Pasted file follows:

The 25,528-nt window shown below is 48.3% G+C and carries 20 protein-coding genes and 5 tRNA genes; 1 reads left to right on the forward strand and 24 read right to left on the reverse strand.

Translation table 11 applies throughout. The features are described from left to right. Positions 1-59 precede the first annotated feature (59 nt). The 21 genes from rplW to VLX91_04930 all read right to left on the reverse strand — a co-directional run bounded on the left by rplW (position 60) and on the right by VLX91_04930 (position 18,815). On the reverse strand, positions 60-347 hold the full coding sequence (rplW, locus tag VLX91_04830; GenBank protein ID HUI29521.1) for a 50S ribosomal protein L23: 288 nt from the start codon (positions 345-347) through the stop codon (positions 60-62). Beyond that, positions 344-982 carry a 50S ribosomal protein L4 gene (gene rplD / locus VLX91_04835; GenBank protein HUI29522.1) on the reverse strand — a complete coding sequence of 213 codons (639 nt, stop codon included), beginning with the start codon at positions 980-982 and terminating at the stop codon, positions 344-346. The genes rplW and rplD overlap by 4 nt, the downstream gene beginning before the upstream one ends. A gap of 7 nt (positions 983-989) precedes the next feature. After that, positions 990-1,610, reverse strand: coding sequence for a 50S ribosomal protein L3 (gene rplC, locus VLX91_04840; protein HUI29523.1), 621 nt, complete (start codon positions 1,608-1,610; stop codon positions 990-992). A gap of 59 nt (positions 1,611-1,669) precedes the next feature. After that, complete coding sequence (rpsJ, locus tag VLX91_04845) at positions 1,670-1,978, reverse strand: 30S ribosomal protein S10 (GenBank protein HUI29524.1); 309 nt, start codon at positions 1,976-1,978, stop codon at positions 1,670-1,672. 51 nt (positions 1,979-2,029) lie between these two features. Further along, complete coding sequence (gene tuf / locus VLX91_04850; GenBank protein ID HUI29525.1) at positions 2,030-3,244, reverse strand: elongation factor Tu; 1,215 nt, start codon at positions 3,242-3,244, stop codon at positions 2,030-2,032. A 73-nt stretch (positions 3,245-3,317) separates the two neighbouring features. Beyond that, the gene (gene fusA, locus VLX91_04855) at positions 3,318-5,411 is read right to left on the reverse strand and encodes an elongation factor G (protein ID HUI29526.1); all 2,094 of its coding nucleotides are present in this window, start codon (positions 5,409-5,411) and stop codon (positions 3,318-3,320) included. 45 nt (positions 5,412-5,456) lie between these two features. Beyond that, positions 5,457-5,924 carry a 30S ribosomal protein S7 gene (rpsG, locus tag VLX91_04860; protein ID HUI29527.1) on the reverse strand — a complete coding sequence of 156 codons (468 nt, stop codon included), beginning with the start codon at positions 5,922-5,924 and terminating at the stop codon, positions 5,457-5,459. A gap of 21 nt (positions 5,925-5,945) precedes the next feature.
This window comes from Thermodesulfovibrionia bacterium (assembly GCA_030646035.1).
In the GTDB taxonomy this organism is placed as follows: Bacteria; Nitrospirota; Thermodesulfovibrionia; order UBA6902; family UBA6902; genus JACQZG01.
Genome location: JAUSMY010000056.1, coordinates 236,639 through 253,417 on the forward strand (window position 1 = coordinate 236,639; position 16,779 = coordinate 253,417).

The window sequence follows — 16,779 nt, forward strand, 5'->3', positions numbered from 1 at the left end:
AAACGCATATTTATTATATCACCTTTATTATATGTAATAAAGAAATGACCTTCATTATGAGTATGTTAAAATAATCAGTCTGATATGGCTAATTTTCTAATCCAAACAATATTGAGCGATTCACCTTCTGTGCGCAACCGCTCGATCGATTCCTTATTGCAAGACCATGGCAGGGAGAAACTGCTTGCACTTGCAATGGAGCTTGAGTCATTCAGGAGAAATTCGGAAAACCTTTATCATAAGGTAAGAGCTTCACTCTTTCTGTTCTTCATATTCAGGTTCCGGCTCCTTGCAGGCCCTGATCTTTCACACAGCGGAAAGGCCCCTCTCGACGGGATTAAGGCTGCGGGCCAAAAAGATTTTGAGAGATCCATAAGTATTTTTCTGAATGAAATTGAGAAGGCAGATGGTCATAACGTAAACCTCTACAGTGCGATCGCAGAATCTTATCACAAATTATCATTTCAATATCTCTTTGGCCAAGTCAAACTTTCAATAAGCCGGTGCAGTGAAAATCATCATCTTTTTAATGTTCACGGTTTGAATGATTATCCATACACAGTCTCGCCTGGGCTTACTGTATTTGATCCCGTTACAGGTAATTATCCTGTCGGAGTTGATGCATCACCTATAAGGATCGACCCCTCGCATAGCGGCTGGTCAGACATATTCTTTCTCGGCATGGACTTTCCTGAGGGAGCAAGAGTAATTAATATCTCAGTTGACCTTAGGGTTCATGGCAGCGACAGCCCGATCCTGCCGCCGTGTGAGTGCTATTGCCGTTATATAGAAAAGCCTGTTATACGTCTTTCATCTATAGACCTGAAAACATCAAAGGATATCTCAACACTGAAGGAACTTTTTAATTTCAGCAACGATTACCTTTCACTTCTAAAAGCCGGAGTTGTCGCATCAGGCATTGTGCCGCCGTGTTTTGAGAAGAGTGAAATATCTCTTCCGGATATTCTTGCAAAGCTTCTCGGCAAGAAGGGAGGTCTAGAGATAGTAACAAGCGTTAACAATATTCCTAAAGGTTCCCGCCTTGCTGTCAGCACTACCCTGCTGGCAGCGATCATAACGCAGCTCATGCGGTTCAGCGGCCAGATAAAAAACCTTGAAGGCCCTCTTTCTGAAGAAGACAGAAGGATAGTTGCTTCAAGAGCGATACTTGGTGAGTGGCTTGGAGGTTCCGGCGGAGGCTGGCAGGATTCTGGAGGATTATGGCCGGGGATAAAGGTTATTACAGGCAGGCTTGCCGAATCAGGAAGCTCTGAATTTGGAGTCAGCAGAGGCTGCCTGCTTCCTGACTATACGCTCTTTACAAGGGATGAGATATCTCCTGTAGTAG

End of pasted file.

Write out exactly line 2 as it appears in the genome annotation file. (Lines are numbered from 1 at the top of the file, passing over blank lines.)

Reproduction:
Translation table 11 applies throughout. The features are described from left to right. Positions 1-59 precede the first annotated feature (59 nt). The 21 genes from rplW to VLX91_04930 all read right to left on the reverse strand — a co-directional run bounded on the left by rplW (position 60) and on the right by VLX91_04930 (position 18,815). On the reverse strand, positions 60-347 hold the full coding sequence (rplW, locus tag VLX91_04830; GenBank protein ID HUI29521.1) for a 50S ribosomal protein L23: 288 nt from the start codon (positions 345-347) through the stop codon (positions 60-62). Beyond that, positions 344-982 carry a 50S ribosomal protein L4 gene (gene rplD / locus VLX91_04835; GenBank protein HUI29522.1) on the reverse strand — a complete coding sequence of 213 codons (639 nt, stop codon included), beginning with the start codon at positions 980-982 and terminating at the stop codon, positions 344-346. The genes rplW and rplD overlap by 4 nt, the downstream gene beginning before the upstream one ends. A gap of 7 nt (positions 983-989) precedes the next feature. After that, positions 990-1,610, reverse strand: coding sequence for a 50S ribosomal protein L3 (gene rplC, locus VLX91_04840; protein HUI29523.1), 621 nt, complete (start codon positions 1,608-1,610; stop codon positions 990-992). A gap of 59 nt (positions 1,611-1,669) precedes the next feature. After that, complete coding sequence (rpsJ, locus tag VLX91_04845) at positions 1,670-1,978, reverse strand: 30S ribosomal protein S10 (GenBank protein HUI29524.1); 309 nt, start codon at positions 1,976-1,978, stop codon at positions 1,670-1,672. 51 nt (positions 1,979-2,029) lie between these two features. Further along, complete coding sequence (gene tuf / locus VLX91_04850; GenBank protein ID HUI29525.1) at positions 2,030-3,244, reverse strand: elongation factor Tu; 1,215 nt, start codon at positions 3,242-3,244, stop codon at positions 2,030-2,032. A 73-nt stretch (positions 3,245-3,317) separates the two neighbouring features. Beyond that, the gene (gene fusA, locus VLX91_04855) at positions 3,318-5,411 is read right to left on the reverse strand and encodes an elongation factor G (protein ID HUI29526.1); all 2,094 of its coding nucleotides are present in this window, start codon (positions 5,409-5,411) and stop codon (positions 3,318-3,320) included. 45 nt (positions 5,412-5,456) lie between these two features. Beyond that, positions 5,457-5,924 carry a 30S ribosomal protein S7 gene (rpsG, locus tag VLX91_04860; protein ID HUI29527.1) on the reverse strand — a complete coding sequence of 156 codons (468 nt, stop codon included), beginning with the start codon at positions 5,922-5,924 and terminating at the stop codon, positions 5,457-5,459. A gap of 21 nt (positions 5,925-5,945) precedes the next feature.